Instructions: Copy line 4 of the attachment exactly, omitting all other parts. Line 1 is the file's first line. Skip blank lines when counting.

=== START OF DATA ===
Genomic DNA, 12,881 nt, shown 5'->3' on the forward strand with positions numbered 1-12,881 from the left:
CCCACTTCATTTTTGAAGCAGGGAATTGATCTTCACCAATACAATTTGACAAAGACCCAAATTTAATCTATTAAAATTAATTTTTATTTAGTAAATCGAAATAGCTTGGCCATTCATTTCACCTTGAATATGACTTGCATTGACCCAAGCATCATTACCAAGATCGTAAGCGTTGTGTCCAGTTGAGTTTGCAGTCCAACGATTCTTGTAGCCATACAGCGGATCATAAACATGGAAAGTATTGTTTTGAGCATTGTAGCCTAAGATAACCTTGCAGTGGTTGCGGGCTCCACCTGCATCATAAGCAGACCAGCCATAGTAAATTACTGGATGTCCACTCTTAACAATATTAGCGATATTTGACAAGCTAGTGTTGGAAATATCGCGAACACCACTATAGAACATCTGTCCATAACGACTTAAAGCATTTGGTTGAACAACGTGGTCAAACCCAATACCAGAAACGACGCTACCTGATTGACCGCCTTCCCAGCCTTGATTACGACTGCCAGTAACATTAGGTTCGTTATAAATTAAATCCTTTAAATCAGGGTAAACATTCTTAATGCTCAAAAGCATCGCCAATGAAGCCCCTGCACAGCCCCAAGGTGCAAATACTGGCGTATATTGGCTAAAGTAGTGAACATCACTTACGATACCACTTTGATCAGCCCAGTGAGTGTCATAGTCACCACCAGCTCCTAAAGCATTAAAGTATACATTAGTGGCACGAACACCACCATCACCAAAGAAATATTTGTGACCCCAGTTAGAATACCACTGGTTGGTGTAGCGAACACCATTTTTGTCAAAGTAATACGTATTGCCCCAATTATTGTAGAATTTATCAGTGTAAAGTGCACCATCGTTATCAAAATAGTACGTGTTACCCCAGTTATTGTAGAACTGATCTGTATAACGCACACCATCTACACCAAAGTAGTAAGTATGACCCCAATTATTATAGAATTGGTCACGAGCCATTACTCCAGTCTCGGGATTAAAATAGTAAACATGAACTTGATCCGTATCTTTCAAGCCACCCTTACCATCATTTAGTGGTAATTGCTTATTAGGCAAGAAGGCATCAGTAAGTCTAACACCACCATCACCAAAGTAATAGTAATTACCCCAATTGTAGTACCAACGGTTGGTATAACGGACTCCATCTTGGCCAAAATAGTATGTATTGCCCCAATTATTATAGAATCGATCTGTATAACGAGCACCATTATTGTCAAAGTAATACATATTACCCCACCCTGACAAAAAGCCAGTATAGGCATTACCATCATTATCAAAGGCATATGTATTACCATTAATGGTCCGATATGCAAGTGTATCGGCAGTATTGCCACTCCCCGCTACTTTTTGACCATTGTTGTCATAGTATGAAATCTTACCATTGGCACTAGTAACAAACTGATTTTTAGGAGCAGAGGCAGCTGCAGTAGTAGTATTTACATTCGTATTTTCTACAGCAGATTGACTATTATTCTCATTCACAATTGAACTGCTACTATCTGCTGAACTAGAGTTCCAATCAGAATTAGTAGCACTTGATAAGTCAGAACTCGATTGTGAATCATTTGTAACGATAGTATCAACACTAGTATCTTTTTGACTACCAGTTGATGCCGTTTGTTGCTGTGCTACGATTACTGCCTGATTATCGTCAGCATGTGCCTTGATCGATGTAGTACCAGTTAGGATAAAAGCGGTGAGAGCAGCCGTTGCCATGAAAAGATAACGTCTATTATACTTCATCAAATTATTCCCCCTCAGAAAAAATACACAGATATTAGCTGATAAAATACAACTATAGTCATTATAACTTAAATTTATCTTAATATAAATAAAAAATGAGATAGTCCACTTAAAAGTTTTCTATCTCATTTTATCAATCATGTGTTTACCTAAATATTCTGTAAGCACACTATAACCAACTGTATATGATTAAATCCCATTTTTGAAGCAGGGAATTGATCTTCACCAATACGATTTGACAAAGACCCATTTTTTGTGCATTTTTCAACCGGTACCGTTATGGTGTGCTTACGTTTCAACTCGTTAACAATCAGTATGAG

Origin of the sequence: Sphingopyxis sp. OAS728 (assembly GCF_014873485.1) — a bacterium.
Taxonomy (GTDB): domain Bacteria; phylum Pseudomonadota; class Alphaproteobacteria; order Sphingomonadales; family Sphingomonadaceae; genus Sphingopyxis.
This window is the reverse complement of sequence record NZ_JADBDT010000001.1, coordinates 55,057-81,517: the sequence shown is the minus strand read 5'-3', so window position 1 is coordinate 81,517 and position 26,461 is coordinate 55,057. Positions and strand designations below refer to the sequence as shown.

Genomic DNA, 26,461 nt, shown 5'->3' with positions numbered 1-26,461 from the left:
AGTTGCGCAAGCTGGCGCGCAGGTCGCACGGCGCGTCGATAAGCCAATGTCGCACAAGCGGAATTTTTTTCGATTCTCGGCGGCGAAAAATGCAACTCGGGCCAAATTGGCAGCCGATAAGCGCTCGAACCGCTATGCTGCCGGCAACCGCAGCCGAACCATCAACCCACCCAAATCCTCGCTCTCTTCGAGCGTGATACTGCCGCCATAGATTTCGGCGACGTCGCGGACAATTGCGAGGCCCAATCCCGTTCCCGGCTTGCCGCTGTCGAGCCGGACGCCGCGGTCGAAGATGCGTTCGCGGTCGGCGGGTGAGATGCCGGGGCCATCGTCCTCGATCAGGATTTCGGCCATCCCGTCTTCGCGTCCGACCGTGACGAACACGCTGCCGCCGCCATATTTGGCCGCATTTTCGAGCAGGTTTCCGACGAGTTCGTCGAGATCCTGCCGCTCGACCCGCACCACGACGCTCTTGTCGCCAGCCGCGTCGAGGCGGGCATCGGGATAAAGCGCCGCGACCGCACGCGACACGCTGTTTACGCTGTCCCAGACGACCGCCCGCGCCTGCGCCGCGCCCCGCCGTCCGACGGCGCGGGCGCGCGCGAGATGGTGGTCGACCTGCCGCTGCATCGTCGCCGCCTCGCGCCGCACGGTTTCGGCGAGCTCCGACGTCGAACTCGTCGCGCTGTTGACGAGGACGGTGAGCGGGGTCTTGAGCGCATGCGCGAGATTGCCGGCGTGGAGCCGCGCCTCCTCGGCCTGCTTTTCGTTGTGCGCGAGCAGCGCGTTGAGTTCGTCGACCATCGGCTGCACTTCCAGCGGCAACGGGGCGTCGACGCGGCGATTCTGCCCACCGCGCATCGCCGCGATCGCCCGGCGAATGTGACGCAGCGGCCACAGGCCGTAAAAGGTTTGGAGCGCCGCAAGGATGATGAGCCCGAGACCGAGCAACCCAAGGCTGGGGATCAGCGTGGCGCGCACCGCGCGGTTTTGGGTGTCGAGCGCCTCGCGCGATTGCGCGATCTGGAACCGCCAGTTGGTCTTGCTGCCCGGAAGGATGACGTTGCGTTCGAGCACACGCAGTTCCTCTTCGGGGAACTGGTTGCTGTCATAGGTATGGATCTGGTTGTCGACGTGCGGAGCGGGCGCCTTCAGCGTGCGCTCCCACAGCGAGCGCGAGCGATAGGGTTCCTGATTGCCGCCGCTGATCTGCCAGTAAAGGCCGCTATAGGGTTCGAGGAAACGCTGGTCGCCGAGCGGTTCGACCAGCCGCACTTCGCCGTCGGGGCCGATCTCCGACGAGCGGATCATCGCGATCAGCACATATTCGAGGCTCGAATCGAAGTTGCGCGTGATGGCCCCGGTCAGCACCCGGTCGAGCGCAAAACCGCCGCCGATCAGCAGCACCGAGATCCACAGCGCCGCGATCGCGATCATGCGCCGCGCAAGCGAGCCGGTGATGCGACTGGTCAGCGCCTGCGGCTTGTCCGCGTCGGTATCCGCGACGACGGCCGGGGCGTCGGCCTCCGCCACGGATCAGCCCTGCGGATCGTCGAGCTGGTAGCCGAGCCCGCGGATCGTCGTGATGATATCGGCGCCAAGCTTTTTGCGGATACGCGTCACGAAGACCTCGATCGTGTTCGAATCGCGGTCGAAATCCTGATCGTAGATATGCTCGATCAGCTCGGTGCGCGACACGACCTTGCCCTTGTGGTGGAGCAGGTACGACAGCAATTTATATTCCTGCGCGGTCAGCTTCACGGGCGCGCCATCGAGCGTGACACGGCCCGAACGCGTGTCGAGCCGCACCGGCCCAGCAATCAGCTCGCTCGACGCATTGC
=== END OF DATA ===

Taxonomy (GTDB): domain Bacteria; phylum Pseudomonadota; class Alphaproteobacteria; order Sphingomonadales; family Sphingomonadaceae; genus Sphingopyxis.